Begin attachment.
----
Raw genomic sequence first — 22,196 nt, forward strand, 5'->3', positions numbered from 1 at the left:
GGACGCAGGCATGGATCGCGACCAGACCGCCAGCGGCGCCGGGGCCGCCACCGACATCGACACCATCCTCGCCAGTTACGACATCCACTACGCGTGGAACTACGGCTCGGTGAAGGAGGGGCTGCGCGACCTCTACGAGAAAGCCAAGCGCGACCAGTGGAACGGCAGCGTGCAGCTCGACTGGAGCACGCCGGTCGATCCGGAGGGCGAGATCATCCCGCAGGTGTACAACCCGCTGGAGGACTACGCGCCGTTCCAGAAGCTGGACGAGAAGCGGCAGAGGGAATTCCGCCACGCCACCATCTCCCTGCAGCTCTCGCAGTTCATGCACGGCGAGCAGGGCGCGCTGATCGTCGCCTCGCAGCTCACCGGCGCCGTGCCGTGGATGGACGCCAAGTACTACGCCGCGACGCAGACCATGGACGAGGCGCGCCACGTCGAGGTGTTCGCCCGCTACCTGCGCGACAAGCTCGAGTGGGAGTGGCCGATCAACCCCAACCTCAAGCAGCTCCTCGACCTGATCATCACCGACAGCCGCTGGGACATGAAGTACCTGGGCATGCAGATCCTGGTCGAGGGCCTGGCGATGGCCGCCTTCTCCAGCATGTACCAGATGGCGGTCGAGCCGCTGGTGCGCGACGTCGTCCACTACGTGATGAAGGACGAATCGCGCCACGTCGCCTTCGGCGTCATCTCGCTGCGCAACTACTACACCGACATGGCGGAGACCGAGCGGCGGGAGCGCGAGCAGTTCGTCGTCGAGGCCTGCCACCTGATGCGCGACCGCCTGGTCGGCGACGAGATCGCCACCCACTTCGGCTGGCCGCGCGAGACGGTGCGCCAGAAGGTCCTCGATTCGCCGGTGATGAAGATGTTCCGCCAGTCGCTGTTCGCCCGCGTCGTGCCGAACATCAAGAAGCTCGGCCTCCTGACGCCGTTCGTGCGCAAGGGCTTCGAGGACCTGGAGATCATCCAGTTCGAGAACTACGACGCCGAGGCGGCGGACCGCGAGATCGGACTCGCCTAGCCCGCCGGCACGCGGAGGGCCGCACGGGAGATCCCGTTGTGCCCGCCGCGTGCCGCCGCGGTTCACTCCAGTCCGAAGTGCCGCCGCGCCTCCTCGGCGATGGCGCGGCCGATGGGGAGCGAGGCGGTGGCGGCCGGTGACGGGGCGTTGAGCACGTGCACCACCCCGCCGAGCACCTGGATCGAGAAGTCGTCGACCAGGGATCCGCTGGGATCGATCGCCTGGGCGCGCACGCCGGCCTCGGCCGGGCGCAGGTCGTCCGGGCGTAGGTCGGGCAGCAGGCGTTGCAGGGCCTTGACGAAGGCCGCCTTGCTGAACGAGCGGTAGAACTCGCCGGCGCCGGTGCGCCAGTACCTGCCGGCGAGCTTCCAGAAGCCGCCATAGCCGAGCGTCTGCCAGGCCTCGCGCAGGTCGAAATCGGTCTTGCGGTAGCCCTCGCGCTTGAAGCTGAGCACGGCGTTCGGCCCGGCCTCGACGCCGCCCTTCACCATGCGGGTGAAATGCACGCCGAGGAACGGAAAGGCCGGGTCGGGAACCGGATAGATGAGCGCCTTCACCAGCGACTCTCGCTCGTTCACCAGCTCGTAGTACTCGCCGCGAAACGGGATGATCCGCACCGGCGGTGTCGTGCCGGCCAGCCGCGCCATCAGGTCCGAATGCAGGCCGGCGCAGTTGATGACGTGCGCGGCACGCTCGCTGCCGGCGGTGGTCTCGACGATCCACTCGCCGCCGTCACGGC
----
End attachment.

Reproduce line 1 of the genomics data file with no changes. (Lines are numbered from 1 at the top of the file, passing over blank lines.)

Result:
Raw genomic sequence first — 22,196 nt, forward strand, 5'->3', positions numbered from 1 at the left: